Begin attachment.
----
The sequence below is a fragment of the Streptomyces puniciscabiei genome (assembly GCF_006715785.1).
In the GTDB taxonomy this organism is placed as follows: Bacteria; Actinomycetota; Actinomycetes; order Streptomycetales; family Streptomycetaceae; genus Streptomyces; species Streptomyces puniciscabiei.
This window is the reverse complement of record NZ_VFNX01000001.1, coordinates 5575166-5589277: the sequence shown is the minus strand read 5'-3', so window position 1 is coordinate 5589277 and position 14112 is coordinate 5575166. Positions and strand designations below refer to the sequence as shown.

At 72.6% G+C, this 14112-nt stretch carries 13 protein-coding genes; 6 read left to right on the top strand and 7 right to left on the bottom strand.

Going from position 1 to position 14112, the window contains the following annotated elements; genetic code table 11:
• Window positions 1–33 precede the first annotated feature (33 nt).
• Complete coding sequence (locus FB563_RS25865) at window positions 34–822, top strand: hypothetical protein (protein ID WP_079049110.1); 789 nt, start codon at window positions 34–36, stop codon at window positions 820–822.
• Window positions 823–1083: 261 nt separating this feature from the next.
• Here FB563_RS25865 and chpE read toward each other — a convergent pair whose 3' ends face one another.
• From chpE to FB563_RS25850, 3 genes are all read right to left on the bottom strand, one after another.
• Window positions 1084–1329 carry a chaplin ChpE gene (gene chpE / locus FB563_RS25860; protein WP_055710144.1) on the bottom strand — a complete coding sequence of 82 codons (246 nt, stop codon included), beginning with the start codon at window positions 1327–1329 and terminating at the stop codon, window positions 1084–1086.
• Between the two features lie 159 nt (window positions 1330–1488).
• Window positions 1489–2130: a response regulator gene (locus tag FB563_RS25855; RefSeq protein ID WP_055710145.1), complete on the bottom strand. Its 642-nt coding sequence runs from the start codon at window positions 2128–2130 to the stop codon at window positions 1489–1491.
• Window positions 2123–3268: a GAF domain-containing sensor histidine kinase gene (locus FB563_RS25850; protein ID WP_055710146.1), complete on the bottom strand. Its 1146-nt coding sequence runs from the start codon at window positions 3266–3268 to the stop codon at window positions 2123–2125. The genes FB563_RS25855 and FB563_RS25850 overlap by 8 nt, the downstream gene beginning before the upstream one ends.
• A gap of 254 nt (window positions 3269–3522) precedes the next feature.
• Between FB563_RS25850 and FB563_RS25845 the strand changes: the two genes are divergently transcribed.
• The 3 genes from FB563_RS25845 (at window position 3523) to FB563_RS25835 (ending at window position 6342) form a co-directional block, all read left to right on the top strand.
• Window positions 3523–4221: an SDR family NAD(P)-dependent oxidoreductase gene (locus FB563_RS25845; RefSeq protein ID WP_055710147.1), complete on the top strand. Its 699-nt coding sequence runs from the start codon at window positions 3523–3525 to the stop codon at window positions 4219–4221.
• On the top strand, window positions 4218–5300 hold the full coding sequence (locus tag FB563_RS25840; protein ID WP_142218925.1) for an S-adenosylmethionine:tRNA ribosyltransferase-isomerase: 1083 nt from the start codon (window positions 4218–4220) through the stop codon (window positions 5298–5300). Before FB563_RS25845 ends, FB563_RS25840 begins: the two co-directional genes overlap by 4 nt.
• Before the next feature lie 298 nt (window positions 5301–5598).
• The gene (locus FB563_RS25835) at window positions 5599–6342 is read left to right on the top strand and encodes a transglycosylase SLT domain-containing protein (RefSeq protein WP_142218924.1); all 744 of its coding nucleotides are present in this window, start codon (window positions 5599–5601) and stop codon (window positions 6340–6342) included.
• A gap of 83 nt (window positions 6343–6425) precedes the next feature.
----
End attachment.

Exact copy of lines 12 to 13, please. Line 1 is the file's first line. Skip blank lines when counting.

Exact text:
• Between the two features lie 159 nt (window positions 1330–1488).
• Window positions 1489–2130: a response regulator gene (locus tag FB563_RS25855; RefSeq protein ID WP_055710145.1), complete on the bottom strand. Its 642-nt coding sequence runs from the start codon at window positions 2128–2130 to the stop codon at window positions 1489–1491.